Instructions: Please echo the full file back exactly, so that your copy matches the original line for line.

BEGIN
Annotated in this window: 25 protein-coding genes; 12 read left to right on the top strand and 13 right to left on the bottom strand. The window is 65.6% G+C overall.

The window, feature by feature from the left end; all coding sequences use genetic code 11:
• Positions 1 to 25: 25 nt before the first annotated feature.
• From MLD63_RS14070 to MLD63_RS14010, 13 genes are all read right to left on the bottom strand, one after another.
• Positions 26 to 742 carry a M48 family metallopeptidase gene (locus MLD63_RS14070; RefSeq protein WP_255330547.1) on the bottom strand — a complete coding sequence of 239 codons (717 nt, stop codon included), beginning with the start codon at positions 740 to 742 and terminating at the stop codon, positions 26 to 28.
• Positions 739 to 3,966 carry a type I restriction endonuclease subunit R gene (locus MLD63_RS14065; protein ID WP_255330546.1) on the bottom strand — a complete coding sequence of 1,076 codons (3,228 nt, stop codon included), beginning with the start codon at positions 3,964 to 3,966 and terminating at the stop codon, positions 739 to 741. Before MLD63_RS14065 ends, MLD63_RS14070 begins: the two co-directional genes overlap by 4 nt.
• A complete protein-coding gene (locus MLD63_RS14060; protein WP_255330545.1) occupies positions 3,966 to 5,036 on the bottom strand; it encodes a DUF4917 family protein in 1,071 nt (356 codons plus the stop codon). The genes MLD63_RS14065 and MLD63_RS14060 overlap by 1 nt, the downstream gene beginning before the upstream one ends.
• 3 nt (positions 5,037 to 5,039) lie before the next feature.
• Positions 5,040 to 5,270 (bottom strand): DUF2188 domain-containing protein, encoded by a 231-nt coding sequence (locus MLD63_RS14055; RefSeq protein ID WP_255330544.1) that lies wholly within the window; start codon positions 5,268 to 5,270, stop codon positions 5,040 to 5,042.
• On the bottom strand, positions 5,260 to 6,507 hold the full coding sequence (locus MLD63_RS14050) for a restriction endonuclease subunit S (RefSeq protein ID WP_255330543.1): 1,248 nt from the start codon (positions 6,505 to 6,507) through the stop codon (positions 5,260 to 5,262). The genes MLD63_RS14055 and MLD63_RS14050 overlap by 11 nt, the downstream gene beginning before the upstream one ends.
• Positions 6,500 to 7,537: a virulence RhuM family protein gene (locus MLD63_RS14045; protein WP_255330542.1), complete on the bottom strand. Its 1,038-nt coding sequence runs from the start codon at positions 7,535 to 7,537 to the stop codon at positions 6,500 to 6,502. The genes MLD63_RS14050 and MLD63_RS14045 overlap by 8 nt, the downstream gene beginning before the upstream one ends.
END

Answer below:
Annotated in this window: 25 protein-coding genes; 12 read left to right on the top strand and 13 right to left on the bottom strand. The window is 65.6% G+C overall.

The window, feature by feature from the left end; all coding sequences use genetic code 11:
• Positions 1 to 25: 25 nt before the first annotated feature.
• From MLD63_RS14070 to MLD63_RS14010, 13 genes are all read right to left on the bottom strand, one after another.
• Positions 26 to 742 carry a M48 family metallopeptidase gene (locus MLD63_RS14070; RefSeq protein WP_255330547.1) on the bottom strand — a complete coding sequence of 239 codons (717 nt, stop codon included), beginning with the start codon at positions 740 to 742 and terminating at the stop codon, positions 26 to 28.
• Positions 739 to 3,966 carry a type I restriction endonuclease subunit R gene (locus MLD63_RS14065; protein ID WP_255330546.1) on the bottom strand — a complete coding sequence of 1,076 codons (3,228 nt, stop codon included), beginning with the start codon at positions 3,964 to 3,966 and terminating at the stop codon, positions 739 to 741. Before MLD63_RS14065 ends, MLD63_RS14070 begins: the two co-directional genes overlap by 4 nt.
• A complete protein-coding gene (locus MLD63_RS14060; protein WP_255330545.1) occupies positions 3,966 to 5,036 on the bottom strand; it encodes a DUF4917 family protein in 1,071 nt (356 codons plus the stop codon). The genes MLD63_RS14065 and MLD63_RS14060 overlap by 1 nt, the downstream gene beginning before the upstream one ends.
• 3 nt (positions 5,037 to 5,039) lie before the next feature.
• Positions 5,040 to 5,270 (bottom strand): DUF2188 domain-containing protein, encoded by a 231-nt coding sequence (locus MLD63_RS14055; RefSeq protein ID WP_255330544.1) that lies wholly within the window; start codon positions 5,268 to 5,270, stop codon positions 5,040 to 5,042.
• On the bottom strand, positions 5,260 to 6,507 hold the full coding sequence (locus MLD63_RS14050) for a restriction endonuclease subunit S (RefSeq protein ID WP_255330543.1): 1,248 nt from the start codon (positions 6,505 to 6,507) through the stop codon (positions 5,260 to 5,262). The genes MLD63_RS14055 and MLD63_RS14050 overlap by 11 nt, the downstream gene beginning before the upstream one ends.
• Positions 6,500 to 7,537: a virulence RhuM family protein gene (locus MLD63_RS14045; protein WP_255330542.1), complete on the bottom strand. Its 1,038-nt coding sequence runs from the start codon at positions 7,535 to 7,537 to the stop codon at positions 6,500 to 6,502. The genes MLD63_RS14050 and MLD63_RS14045 overlap by 8 nt, the downstream gene beginning before the upstream one ends.